For best results, use Earth’s Ally on a dry, sunny day. Shake the bottle to thoroughly mix the ingredients and saturate the weeds you want to eliminate using the stream setting, not mist. Apply generously to both the leaves and base of the weed so the sea salt makes its way to the root. Do not use during rainfall or when weeds are wet. Avoid overspray on desirable plants.

The one-gallon refills are pretty cheap.

Manufacturer video.

You might live in an awful place, but at least it’s probably not Mississippi

You probably already know that Mississippi ranks near (or at) the bottom of most state-by-state quality-of-life indicators.

So it might not surprise you that when given $750 million by oil giant BP as compensation for that gigantic oil spill a few years back, the state’s mostly right-wing legislature is wasting the money due to fraud and incompetence:

But Mississippi’s Gulf Coast Restoration Fund is failing to meet any conventional measure of success for an economic development program, a joint investigation by the Sun Herald and ProPublica found.

Legislators put the power to spend the money in their own hands, and they’re doling it out without an overall plan. They’re using the cash to fill gaps in local government budgets and funding projects with few metrics for success. They’ve disregarded input of an advisory board made up of local business leaders, a committee lawmakers created when outlining how the money should be spent. In grant agreements, recipients have committed to creating few jobs, even fewer of them high-wage jobs.

Just 33 full-time equivalent jobs have been promised by the 24 projects for which Gulf Coast Restoration Fund grants have been finalized, according to grant agreements. Those projects have received $53.3 million — an average of $1.6 million per job. Economic development experts say that’s high.

“Experts say that’s high.” I nearly spit my coffee out when I read that part.

“Gee, do ya think $1.6 million per job is too high?”

“I dunno. Let’s ask some economic development experts.”

You can read the rest here at ProPublica.

An oily marsh in the wake of the 2010 BP oil spill.

“Vegan leather” in the apparel industry turns out to be a bit of a scam

The New York Times has an article more or less exposing the “greenwashing” of the fashion industry that uses the “Higg Index” to rate the eco-friendliness of its products, all while using nonsense terms such as “vegan leather.”

It’s soft. It’s vegan. It looks just like leather.

It’s also made from fossil fuels.

An explosion in the use of inexpensive, petroleum-based materials has transformed the fashion industry, aided by the successful rebranding of synthetic materials like plastic leather (once less flatteringly referred to as “pleather”) into hip alternatives like “vegan leather,” a marketing masterstroke meant to suggest environmental virtue.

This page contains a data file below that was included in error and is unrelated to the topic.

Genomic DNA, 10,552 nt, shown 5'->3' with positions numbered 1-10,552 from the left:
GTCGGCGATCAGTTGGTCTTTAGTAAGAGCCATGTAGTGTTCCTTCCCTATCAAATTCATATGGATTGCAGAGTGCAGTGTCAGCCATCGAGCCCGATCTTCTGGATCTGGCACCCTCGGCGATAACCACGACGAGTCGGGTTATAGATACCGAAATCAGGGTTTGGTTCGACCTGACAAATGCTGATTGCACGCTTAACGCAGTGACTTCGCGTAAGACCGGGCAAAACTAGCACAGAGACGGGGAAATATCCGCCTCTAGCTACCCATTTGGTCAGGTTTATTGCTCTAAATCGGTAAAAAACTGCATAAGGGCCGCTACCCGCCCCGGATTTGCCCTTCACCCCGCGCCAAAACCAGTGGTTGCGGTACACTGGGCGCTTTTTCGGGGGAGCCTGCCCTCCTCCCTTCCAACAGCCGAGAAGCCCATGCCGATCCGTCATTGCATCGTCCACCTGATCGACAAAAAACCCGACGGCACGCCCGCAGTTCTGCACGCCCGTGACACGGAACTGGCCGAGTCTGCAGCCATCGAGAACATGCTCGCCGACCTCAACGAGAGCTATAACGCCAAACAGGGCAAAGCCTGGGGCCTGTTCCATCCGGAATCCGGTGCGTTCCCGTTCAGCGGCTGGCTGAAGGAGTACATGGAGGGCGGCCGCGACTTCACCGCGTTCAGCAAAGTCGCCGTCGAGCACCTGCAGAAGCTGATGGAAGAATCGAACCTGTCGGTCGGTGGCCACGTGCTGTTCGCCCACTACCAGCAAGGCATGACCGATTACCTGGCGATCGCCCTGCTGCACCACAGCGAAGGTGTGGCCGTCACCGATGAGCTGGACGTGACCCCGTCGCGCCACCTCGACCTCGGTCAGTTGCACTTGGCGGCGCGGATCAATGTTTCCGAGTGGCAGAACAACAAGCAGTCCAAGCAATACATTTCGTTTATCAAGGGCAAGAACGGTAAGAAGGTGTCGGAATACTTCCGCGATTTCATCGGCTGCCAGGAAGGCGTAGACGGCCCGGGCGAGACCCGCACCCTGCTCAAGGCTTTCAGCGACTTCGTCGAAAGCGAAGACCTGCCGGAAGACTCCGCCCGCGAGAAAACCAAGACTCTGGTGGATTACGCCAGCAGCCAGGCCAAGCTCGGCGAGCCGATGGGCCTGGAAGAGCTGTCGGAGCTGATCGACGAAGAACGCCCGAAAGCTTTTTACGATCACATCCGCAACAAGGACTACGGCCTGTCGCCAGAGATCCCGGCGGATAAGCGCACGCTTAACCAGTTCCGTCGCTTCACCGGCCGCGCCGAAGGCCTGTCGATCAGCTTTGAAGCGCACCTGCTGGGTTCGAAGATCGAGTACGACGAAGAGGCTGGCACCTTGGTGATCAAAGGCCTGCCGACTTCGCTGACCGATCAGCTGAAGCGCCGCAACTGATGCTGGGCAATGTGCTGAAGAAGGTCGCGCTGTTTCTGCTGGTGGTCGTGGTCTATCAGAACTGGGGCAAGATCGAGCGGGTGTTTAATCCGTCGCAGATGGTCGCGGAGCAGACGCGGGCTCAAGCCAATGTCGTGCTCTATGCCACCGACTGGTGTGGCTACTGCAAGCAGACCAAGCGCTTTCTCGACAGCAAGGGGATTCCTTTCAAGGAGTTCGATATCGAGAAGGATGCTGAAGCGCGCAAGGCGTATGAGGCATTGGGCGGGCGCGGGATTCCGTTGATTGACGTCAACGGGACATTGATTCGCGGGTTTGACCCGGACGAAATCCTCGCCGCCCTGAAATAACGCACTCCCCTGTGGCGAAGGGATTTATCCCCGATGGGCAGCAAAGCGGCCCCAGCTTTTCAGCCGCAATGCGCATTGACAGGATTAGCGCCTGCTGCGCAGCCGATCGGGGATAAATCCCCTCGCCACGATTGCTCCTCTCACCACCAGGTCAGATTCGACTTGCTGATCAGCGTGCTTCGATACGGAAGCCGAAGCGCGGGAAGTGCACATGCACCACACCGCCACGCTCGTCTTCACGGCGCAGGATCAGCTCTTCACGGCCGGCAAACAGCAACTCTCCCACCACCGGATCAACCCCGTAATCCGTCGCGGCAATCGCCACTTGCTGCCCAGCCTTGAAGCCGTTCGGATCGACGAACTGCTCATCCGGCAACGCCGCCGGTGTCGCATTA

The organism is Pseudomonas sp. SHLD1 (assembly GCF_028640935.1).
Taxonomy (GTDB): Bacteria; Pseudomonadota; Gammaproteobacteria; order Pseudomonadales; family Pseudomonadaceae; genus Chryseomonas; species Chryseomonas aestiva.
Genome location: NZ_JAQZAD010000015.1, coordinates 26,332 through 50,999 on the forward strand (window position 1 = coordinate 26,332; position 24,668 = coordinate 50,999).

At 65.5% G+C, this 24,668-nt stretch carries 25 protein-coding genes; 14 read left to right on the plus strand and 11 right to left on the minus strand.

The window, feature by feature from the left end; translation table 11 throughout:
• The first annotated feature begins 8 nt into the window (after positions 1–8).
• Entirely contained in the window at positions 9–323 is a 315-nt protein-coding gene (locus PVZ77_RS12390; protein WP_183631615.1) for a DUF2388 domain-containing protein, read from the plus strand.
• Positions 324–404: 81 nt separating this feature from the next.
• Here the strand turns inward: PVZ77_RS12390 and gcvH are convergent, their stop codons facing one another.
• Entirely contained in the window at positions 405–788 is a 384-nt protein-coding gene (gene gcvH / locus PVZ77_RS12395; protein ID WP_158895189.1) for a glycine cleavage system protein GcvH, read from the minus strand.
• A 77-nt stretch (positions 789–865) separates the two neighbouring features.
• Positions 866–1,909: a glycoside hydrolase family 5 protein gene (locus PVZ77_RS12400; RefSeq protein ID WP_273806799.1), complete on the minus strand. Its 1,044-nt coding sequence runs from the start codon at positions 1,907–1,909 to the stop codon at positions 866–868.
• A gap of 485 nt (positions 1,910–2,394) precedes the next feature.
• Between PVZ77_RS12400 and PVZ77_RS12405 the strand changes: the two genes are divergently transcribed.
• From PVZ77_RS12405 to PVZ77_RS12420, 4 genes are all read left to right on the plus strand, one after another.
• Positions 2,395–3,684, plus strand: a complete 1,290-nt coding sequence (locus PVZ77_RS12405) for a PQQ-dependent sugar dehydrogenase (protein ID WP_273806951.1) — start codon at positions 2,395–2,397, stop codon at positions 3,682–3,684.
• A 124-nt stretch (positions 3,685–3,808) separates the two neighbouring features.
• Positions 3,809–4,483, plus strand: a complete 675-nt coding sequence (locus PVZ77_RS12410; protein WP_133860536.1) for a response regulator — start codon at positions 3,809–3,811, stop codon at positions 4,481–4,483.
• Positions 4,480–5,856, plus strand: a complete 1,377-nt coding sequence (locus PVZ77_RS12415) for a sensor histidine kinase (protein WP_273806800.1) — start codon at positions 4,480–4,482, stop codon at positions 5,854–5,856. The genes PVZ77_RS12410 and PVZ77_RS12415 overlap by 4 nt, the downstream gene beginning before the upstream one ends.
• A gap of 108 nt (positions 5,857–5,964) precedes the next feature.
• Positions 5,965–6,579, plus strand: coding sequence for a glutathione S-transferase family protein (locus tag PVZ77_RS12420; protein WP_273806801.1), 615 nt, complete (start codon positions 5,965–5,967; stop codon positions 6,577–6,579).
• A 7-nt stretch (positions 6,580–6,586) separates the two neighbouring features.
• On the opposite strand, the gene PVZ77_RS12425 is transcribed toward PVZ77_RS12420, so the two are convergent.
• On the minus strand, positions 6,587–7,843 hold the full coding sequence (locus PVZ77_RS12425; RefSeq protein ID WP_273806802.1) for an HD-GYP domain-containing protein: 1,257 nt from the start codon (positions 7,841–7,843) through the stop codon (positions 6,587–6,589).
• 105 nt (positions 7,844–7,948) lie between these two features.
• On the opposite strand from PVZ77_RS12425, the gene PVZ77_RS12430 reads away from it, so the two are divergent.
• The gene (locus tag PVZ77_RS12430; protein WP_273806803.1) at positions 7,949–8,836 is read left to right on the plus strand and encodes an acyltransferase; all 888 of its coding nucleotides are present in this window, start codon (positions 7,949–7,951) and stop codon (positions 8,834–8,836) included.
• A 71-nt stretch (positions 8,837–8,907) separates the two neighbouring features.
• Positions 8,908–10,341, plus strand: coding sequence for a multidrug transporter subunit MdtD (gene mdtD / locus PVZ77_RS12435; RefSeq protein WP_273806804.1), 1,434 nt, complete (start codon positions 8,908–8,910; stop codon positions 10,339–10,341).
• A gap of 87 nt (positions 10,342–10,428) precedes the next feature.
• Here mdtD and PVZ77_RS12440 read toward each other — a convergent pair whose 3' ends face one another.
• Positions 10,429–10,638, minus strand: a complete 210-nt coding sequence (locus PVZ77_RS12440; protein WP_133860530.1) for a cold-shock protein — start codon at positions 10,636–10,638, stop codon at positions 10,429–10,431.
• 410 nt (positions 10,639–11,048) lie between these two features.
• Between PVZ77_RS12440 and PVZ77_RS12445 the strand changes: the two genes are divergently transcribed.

Underlying that effort has been an influential rating system assessing the environmental impact of all sorts of fabrics and materials. Named the Higg Index, the ratings system was introduced in 2011 by some of the world’s largest fashion brands and retailers, led by Walmart and Patagonia, to measure and ultimately help shrink the brands’ environmental footprints by cutting down on the water used to produce the clothes and shoes they sell, for example, or by reining in their use of harmful chemicals.

But the Higg Index also strongly favors synthetic materials made from fossil fuels over natural ones like cotton, wool or leather. Now, those ratings are coming under fire from independent experts as well as representatives from natural-fiber industries who say the Higg Index is being used to portray the increasing use of synthetics use as environmentally desirable despite questions over synthetics’ environmental toll.

“The index is justifying the choices fashion companies are making by portraying these synthetics as the most sustainable choice,” said Veronica Bates Kassatly, a fashion industry analyst and critic of the industry’s sustainability claims. “They’re saying: You can still shop till you drop, because everything is now so sustainably sourced.”

The article goes on to say:

The Sustainable Apparel Coalition (SAC), which runs the index and counts among its members almost 150 brands, including H&M and Nike, as well as retail giants like Amazon and Target, said the index uses data that is scientifically and externally reviewed.

“This is years of work to compile and put together the best available most up-to-date data,” said Jeremy Lardeau, vice president of the Higg Index at the apparel coalition. “We’re not actively pushing for the synthetic numbers to be low. We’re just collecting the data in one place.”

Critics counter that some of the data underpinning the index comes from research that was funded by the synthetics industry that hasn’t been fully opened up to independent examination. Other studies incorporated into the Higg Index are sometimes relatively narrow in scope, raising questions about their broad, industrywide applicability.